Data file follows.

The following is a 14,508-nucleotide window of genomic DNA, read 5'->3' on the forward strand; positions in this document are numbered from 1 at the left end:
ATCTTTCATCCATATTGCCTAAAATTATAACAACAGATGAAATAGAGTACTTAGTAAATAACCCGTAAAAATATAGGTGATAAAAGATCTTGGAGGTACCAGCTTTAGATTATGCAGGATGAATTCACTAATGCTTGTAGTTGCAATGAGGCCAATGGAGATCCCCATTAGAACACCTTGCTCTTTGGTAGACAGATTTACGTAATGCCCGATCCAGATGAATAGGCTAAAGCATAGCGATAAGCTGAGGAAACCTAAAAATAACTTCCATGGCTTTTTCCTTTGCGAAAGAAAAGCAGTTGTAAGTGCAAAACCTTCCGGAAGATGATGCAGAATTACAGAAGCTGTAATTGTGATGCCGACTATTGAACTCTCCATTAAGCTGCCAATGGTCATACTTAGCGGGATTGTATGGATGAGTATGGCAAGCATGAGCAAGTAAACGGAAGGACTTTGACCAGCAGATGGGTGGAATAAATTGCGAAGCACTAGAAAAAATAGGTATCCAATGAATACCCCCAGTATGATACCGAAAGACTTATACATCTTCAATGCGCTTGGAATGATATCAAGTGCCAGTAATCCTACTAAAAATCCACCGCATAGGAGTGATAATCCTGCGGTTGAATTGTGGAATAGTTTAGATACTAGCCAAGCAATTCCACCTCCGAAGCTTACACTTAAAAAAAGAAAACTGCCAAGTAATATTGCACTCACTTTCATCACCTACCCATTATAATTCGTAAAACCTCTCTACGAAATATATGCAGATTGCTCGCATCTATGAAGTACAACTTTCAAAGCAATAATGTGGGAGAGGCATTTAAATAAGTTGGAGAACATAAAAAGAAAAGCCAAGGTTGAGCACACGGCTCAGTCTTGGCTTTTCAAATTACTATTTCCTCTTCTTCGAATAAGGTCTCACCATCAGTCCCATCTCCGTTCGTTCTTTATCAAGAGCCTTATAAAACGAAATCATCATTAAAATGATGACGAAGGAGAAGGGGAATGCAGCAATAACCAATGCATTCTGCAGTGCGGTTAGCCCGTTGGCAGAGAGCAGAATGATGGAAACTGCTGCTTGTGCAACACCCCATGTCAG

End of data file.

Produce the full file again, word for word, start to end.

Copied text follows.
The following is a 14,508-nucleotide window of genomic DNA, read 5'->3' on the forward strand; positions in this document are numbered from 1 at the left end:
ATCTTTCATCCATATTGCCTAAAATTATAACAACAGATGAAATAGAGTACTTAGTAAATAACCCGTAAAAATATAGGTGATAAAAGATCTTGGAGGTACCAGCTTTAGATTATGCAGGATGAATTCACTAATGCTTGTAGTTGCAATGAGGCCAATGGAGATCCCCATTAGAACACCTTGCTCTTTGGTAGACAGATTTACGTAATGCCCGATCCAGATGAATAGGCTAAAGCATAGCGATAAGCTGAGGAAACCTAAAAATAACTTCCATGGCTTTTTCCTTTGCGAAAGAAAAGCAGTTGTAAGTGCAAAACCTTCCGGAAGATGATGCAGAATTACAGAAGCTGTAATTGTGATGCCGACTATTGAACTCTCCATTAAGCTGCCAATGGTCATACTTAGCGGGATTGTATGGATGAGTATGGCAAGCATGAGCAAGTAAACGGAAGGACTTTGACCAGCAGATGGGTGGAATAAATTGCGAAGCACTAGAAAAAATAGGTATCCAATGAATACCCCCAGTATGATACCGAAAGACTTATACATCTTCAATGCGCTTGGAATGATATCAAGTGCCAGTAATCCTACTAAAAATCCACCGCATAGGAGTGATAATCCTGCGGTTGAATTGTGGAATAGTTTAGATACTAGCCAAGCAATTCCACCTCCGAAGCTTACACTTAAAAAAAGAAAACTGCCAAGTAATATTGCACTCACTTTCATCACCTACCCATTATAATTCGTAAAACCTCTCTACGAAATATATGCAGATTGCTCGCATCTATGAAGTACAACTTTCAAAGCAATAATGTGGGAGAGGCATTTAAATAAGTTGGAGAACATAAAAAGAAAAGCCAAGGTTGAGCACACGGCTCAGTCTTGGCTTTTCAAATTACTATTTCCTCTTCTTCGAATAAGGTCTCACCATCAGTCCCATCTCCGTTCGTTCTTTATCAAGAGCCTTATAAAACGAAATCATCATTAAAATGATGACGAAGGAGAAGGGGAATGCAGCAATAACCAATGCATTCTGCAGTGCGGTTAGCCCGTTGGCAGAGAGCAGAATGATGGAAACTGCTGCTTGTGCAACACCCCATGTCAG